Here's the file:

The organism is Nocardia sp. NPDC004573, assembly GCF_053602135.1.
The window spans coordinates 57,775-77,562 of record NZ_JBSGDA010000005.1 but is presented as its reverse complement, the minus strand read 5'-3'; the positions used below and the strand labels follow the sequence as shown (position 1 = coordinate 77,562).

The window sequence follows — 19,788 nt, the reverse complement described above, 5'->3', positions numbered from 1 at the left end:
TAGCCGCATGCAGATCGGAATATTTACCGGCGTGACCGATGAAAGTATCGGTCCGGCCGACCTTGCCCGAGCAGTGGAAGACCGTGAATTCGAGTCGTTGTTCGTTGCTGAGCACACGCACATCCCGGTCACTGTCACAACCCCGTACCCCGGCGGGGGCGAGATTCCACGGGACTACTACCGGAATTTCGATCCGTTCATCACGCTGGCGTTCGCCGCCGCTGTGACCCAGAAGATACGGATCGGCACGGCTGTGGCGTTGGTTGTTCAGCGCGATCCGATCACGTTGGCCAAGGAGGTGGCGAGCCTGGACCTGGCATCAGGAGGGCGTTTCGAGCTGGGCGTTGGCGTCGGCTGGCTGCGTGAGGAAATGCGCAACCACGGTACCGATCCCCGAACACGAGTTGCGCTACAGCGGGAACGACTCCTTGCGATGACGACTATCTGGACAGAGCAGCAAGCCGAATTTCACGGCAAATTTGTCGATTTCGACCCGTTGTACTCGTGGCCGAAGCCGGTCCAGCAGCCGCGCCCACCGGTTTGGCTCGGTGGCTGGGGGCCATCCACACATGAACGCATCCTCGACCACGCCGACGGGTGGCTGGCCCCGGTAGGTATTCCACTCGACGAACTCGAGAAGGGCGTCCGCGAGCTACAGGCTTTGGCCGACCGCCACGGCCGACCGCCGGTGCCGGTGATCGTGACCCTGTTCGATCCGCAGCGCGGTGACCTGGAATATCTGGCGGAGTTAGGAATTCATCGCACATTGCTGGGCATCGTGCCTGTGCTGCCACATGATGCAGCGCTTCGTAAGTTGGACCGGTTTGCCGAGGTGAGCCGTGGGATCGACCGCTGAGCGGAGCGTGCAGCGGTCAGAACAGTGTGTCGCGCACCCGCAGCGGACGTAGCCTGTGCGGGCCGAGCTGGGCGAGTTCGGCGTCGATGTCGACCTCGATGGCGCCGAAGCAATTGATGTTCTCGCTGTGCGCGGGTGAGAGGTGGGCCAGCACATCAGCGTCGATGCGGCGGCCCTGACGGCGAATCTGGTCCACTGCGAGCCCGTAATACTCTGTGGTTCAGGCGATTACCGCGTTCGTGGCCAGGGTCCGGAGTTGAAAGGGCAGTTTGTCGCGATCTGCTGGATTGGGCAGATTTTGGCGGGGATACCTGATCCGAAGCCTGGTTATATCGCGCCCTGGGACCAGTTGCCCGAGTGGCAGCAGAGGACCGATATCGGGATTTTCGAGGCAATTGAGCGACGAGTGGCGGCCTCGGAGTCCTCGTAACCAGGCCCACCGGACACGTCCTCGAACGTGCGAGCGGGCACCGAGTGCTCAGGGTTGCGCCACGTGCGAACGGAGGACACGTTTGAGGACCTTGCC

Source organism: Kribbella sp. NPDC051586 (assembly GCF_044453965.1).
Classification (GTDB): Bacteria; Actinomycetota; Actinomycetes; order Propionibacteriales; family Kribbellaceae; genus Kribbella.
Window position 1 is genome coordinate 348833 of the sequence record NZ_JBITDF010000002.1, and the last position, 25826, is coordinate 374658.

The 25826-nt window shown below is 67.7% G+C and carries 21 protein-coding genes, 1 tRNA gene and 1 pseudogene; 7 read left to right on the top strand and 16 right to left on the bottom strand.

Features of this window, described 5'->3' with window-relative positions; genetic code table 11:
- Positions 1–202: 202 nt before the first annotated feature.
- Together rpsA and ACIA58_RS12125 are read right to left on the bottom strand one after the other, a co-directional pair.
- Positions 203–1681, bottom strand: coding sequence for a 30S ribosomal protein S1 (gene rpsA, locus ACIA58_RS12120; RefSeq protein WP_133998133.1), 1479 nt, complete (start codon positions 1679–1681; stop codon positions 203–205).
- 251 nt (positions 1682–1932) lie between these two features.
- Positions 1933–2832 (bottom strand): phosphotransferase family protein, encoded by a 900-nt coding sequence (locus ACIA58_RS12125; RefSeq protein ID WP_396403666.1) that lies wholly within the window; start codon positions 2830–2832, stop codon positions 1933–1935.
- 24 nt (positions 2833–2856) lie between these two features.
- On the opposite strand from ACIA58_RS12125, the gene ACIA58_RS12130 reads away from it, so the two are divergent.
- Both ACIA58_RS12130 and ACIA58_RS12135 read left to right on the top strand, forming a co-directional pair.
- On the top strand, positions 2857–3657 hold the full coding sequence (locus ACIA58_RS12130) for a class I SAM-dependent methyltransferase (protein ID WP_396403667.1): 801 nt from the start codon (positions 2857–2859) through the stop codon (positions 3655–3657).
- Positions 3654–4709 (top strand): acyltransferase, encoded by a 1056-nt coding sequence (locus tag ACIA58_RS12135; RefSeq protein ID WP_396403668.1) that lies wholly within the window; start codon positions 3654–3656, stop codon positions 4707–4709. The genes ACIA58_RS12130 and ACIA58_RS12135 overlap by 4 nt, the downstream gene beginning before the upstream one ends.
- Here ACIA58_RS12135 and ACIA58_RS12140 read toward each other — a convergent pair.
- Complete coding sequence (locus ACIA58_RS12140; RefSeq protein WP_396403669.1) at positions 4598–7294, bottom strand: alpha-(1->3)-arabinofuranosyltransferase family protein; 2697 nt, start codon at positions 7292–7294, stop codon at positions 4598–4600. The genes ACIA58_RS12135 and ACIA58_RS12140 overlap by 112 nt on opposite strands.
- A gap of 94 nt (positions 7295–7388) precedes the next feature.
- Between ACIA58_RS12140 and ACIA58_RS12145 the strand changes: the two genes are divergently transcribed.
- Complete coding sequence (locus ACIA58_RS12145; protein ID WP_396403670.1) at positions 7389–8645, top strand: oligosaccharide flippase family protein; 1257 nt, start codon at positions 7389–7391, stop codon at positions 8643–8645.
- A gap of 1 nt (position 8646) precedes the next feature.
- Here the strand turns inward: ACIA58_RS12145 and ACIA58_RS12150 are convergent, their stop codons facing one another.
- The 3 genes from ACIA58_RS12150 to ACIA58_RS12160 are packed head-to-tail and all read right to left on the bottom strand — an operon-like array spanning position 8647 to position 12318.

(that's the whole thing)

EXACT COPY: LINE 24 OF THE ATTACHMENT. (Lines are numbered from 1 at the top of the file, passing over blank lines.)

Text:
- Complete coding sequence (locus ACIA58_RS12145; protein ID WP_396403670.1) at positions 7389–8645, top strand: oligosaccharide flippase family protein; 1257 nt, start codon at positions 7389–7391, stop codon at positions 8643–8645.